In 2022-2023, the Foundation launched its first international call for projects to support projects in biodiversity hotspots for 3years, those threatened ecosystems identified as critical areas for global biodiversity.

According to the Critical Ecosystem Partnership Fund (CEPF), there are 36 global biodiversity hotspots. To be identified as such, the ecosystem must contain at least 1,500 species of plants that are endemic to the geographical region concerned and cannot be found anywhere else on Earth (which makes them both special and vulnerable to extinction), and must have lost at least 70% of its primary vegetation. Overexploitation, pollution and the introduction of non-native species have greatly weakened these threatened ecosystems.  

The Brazilian Atlantic Forest is one of these critical areas of global biodiversity. This forest and its associated ecosystems originally covered an area corresponding to 16% of the Brazilian territory. Currently, only 7% of the original forest remains intact and the majority of the remaining patches are integrated into a mosaic of secondary forests, tree plantations, pastures and agricultural crops. The forest fragments, regardless of their size, are scattered along topographically complex terrain and remain isolated, especially under the increasing pressure of urbanisation and agricultural expansion.

Although only 7% of the original forest cover remains, the Atlantic Forest is home to more than 20,000 plant species, of which 8,000 are endemic. Today, this key area of the Brazilian ecosystem is threatened by a growing lack of habitat for animal species, water pollution from agricultural activity and water runoff from low forest cover.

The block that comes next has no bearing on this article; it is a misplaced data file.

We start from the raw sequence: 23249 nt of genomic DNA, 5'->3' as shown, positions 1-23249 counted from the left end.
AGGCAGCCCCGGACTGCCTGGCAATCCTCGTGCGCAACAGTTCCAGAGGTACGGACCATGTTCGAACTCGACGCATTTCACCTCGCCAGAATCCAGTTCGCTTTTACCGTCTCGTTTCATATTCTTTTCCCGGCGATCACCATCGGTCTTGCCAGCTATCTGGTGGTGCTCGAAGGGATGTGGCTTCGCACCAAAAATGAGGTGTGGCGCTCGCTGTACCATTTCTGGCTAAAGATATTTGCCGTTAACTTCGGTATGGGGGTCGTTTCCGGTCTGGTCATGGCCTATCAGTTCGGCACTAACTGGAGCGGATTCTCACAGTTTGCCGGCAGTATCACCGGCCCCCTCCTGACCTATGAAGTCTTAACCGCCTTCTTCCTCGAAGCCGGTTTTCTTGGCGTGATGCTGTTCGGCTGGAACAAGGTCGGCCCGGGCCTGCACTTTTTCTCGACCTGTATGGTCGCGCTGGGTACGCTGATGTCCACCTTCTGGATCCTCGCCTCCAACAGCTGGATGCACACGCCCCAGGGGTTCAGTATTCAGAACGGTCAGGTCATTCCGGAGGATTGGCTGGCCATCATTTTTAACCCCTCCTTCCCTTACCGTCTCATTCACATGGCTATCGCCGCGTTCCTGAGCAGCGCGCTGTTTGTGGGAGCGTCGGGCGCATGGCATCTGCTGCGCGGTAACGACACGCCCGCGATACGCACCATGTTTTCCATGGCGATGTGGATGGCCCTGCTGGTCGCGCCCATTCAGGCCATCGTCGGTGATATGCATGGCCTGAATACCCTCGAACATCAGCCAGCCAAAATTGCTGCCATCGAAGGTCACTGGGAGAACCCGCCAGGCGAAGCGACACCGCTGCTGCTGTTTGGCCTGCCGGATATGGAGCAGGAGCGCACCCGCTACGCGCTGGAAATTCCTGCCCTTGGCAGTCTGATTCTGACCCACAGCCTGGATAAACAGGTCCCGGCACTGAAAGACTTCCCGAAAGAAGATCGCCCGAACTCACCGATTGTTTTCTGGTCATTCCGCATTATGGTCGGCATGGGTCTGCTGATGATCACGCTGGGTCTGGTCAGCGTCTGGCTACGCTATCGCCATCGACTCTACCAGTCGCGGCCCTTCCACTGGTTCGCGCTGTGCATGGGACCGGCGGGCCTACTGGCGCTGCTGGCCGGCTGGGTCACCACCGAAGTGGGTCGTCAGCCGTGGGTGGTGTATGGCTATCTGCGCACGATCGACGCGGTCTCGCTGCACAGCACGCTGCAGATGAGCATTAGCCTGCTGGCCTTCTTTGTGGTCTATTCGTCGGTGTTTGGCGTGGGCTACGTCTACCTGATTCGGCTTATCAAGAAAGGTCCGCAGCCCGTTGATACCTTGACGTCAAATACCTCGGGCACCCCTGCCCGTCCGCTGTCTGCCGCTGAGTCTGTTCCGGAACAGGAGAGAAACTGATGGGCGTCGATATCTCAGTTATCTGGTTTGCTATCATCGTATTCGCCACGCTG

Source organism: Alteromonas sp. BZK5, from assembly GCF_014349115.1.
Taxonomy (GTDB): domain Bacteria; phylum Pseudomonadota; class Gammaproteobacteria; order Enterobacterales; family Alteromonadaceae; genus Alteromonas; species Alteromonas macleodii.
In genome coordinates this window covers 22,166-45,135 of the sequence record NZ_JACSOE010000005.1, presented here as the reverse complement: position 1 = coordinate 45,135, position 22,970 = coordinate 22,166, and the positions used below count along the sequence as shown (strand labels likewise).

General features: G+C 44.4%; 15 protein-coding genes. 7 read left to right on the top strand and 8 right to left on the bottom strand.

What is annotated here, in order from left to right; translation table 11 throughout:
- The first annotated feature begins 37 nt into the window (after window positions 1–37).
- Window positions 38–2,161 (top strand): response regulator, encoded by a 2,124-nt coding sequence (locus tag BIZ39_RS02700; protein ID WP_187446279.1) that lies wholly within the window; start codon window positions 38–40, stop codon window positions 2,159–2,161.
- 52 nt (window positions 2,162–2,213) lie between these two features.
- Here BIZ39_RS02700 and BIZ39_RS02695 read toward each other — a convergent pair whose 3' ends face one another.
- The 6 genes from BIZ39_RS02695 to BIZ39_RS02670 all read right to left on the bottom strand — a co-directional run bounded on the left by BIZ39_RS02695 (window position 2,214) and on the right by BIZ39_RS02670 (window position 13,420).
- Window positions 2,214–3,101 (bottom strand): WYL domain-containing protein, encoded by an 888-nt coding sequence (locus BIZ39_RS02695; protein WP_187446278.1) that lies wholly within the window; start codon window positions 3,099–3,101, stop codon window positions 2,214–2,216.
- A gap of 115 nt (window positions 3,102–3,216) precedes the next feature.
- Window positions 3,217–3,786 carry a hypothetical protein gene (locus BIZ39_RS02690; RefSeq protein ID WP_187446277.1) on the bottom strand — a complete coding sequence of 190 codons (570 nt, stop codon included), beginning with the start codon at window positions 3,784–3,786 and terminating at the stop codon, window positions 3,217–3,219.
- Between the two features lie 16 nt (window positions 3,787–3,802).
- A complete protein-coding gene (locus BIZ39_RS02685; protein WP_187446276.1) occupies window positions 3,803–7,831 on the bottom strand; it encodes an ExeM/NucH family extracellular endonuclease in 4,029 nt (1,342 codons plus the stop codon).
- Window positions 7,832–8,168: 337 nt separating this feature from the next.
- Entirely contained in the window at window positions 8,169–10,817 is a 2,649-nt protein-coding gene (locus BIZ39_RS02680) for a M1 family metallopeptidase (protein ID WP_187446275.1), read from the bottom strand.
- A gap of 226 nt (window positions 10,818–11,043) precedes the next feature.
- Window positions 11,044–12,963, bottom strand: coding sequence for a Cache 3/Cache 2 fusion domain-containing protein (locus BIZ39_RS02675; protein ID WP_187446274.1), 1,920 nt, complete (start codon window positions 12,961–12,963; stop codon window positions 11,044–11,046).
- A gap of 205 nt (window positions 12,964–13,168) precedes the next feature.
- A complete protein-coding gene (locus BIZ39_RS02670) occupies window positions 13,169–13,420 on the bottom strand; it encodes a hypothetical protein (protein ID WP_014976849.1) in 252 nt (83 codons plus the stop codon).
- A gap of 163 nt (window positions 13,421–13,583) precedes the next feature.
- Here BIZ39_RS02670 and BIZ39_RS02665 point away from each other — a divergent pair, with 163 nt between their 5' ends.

Supported Project 

From 2022-2023, the L'OCCITANE Foundation has committed to support the WEFOREST project for 3 years, aiming to regenerate the ecological functionality and biological diversity of the Atlantic Forest, in the municipalities of Ibitinga and Itaju. Through forest maintenance and the creation of organic agroforestry systems, the project aims to restore the forest while introducing local farmers to environmentally friendly agricultural practices.

The planned reforestation strategy along the Tiete River and its tributaries will be carried out using two approaches. First, assisted natural regeneration will be implemented in areas with potential for spontaneous regeneration of native trees. Subsequently, active restoration will be carried out in areas without natural regeneration potential by, again, planting fast-growing, high-canopy native trees capable of shading out invasive grasses and establishing a forest structure in a short time. 

The establishment of agroforestry systems and capacity building within the Dandara rural settlement will help restore sustainable production by engaging local communities in more environmentally friendly farming practices. This will be complemented by the creation of a seed collection group, a major challenge for the restoration of ecosystems, and the development of a beekeeping activity that will create jobs and increase the income of local small farmers.


Budget over the 3 years 600,000 euros

Goal 87.2 preserved hectares

Goal 495 beneficiaries

Photo credits ©WeForest